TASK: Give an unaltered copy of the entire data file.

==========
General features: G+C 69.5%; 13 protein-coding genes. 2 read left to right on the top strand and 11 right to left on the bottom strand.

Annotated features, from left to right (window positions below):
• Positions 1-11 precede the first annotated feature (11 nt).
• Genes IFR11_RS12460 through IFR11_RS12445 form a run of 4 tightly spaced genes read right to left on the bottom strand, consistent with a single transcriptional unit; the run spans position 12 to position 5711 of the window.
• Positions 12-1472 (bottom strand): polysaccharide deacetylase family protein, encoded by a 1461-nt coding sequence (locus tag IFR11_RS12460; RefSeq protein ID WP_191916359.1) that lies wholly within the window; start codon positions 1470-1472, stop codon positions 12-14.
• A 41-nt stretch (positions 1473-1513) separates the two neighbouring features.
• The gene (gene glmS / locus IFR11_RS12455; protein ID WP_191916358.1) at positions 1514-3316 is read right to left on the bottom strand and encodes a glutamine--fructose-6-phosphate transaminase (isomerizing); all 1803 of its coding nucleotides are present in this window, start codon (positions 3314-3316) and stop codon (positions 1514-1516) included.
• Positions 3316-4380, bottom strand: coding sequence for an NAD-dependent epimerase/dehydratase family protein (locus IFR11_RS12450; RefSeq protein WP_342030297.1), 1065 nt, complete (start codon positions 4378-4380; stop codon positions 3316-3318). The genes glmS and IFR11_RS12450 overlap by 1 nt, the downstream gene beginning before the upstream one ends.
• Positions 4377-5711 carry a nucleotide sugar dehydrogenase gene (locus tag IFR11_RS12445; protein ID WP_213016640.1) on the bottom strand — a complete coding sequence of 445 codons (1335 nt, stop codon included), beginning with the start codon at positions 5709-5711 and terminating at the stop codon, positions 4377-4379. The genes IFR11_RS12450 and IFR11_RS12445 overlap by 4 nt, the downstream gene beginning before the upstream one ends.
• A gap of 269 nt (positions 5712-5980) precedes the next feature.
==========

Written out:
General features: G+C 69.5%; 13 protein-coding genes. 2 read left to right on the top strand and 11 right to left on the bottom strand.

Annotated features, from left to right (window positions below):
• Positions 1-11 precede the first annotated feature (11 nt).
• Genes IFR11_RS12460 through IFR11_RS12445 form a run of 4 tightly spaced genes read right to left on the bottom strand, consistent with a single transcriptional unit; the run spans position 12 to position 5711 of the window.
• Positions 12-1472 (bottom strand): polysaccharide deacetylase family protein, encoded by a 1461-nt coding sequence (locus tag IFR11_RS12460; RefSeq protein ID WP_191916359.1) that lies wholly within the window; start codon positions 1470-1472, stop codon positions 12-14.
• A 41-nt stretch (positions 1473-1513) separates the two neighbouring features.
• The gene (gene glmS / locus IFR11_RS12455; protein ID WP_191916358.1) at positions 1514-3316 is read right to left on the bottom strand and encodes a glutamine--fructose-6-phosphate transaminase (isomerizing); all 1803 of its coding nucleotides are present in this window, start codon (positions 3314-3316) and stop codon (positions 1514-1516) included.
• Positions 3316-4380, bottom strand: coding sequence for an NAD-dependent epimerase/dehydratase family protein (locus IFR11_RS12450; RefSeq protein WP_342030297.1), 1065 nt, complete (start codon positions 4378-4380; stop codon positions 3316-3318). The genes glmS and IFR11_RS12450 overlap by 1 nt, the downstream gene beginning before the upstream one ends.
• Positions 4377-5711 carry a nucleotide sugar dehydrogenase gene (locus tag IFR11_RS12445; protein ID WP_213016640.1) on the bottom strand — a complete coding sequence of 445 codons (1335 nt, stop codon included), beginning with the start codon at positions 5709-5711 and terminating at the stop codon, positions 4377-4379. The genes IFR11_RS12450 and IFR11_RS12445 overlap by 4 nt, the downstream gene beginning before the upstream one ends.
• A gap of 269 nt (positions 5712-5980) precedes the next feature.